For those of you looking for “You Know Better”, don’t worry Jason and his colorful opinions will return next week, with that being said I thought we could have a little fun and give the talk of next season and beyond a little break. So until tonight’s game against the Astros let’s look at the humorous side of baseball and the Cubs, like the Old Style commercials say, we all must have a sense of humor.
I have always been a history buff; I guess that is one of the reasons baseball is so appealing to me. The game is full of so many interesting characters, stories and nicknames. So in a rambling form, here are some stories from yesteryear….feel free to share any you might have.
– During the years he protected right field for the Cubs, Kiki Cuyler was famous for his throwing arm. Against the Giants one afternoon, he cut down Travis Jackson trying to score from second on a single. As Pancho Snyder, Giant third-base coach, passed the Cubs bench, the boys gave him the business. “How’d you like that throw, you big blubberhead?” “He couldn’t do it again in a hundred years,” Pancho growled back. A few innings later, Cuyler again cut down Jackson trying to score from second on a hit. Thereupon one of the Cub bench players thrust his head out of the dugout and yelled at Snyder, “Hey meathead, time sure does fly, doesn’t it?”
– The Cubs went into Spring Training in 1958 with three Taylors, infielder Tony Taylor, catcher Sam Taylor and pitcher Taylor Phillips. “It figures,” remarked a sportswriter. “They can’t have too many tailors for all the holes in the club.”
– From the files of the always quotable Yogi Berra…. Joe Garagiola was sitting around swapping small talk with Yogi, and the conversation drifted to the attendance problem at Kansas City. “The Athletics can’t seem to draw at home,” observed Garagiola. Yogi nodded his head wisely. “If the fans don’t want want to come out,” he said, “nobody can stop them.”
From the Charlie Grimm (Manager 1932-1938, 1944-1949, 1960) Files
– Where most managers cuss out the umpires, Charlie Grimm baited ’em, sometimes with devastating effect. When Charlie was managing the Cubs, Charlie Moran, an umpire, once called a Cub out at the plate. Several Chicagoans made a wild dash for the arbiter. Grimm quickly leaped out of the dugout. Laying a hand on the ump’s head, he glared at his players and roared, “The first guy who lays a finger on this blind old man is fined fifty bucks.”
– Prompted by a desire to help his club, John Phillips, the Cubs statistician, took a whirl at scouting one summer. He heard about a wonderful young pitcher and hurried out to take a look. The prospect proved to be even greater than anticipated. Phillips phoned his manager, Charlie Grimm. “Charlie,” he said excitedly, “I’ve landed the greatest young pitcher in the land. He struck out every man who came to bat, twenty-seven in a row! Nobody even got a foul until two were out in the ninth. The pitcher is right here with me. What shall I do?” Back came Grimm’s voice. “Sign up the guy who got the foul. We’re looking for hitters.”
– A certain Chicago sportswriter never thought much of Charlie Grimm’s managing and would go out of his way to find fault with it. After Charlie had cinched the pennant race with twenty-one straight victories, the Cubs lost a game. Into the dugout rushed the Grimm-hater. “Grimm,” he sneered, “I knew you couldn’t keep it up.”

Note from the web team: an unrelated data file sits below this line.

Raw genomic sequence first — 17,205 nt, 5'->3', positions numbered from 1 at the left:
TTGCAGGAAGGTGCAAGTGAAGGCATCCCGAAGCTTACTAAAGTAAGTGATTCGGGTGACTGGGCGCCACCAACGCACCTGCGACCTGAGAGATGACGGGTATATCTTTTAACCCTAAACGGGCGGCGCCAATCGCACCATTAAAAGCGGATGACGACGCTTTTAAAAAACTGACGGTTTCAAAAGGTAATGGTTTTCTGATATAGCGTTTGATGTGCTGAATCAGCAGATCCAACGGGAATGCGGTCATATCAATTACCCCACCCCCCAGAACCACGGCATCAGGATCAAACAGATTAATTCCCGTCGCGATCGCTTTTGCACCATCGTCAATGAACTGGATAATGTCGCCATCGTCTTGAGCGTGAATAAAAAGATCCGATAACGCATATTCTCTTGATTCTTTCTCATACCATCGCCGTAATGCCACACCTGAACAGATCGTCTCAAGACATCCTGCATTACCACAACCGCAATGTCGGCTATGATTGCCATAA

– Win or lose, Charlie Grimm never lost his poise or sense of humor. One afternoon, after the Cubs had dropped their fourteenth in a row, Charlie ambled into the writer’s room. Before he could be asked a question, he held up his hand. “You can’t win ’em all, ” he said.
– Bob Muncrief pitched for the Cubs when Frankie Frisch (1949-1951) was manager. The Pirates once started blasting Bob’s fastball. “Break off that good curve,” Frankie kept saying, “Forget that fastball. Break off that curve.” With the winning run on base, Ralph Kiner stepped into the batter’s box. “Break it off,” Frisch yelled from the dugout. Muncrief broke one off and Kiner slammed it into the bleachers. After the inning was over, Muncrief came back to the bench. “Well, anyway,” he told his manager, “your pitch went farther than mine.”
– The pitcher refused to leave the mound. “Gee,” he told his manager, “I can handle the next hitter. I struck him out the first time I faced him.” “Yeah,” replied the manager sadly, “but that was this inning.”
– The Giants made history in only one respect in 1957. They had a uncle-nephew combination on the pitching staff. On June 13, nephew Jim Davis held the Cubs for eight innings, then was bailed out of a tought spot by uncle Marv Grissom. “At least,” remarked a Cub, “we made ’em holler uncle.”
It is interesting when you go back and read stories from the past and see how much history does repeat. During the off-season the CCO will look back at least once a week at the History of the Chicago Cubs and some of their colorful characters and how much of an impact the Chicago National League Ballclub had on baseball. These stories I have listed is from a book my grandmother gave me years ago called “Baseball Laughs” by Herman L. Masin. The book has been in my family since it was published in 1964.
A link to the Best Nicknames in Baseball History according to ESPN
Chris Berman’s Baseball Nicknames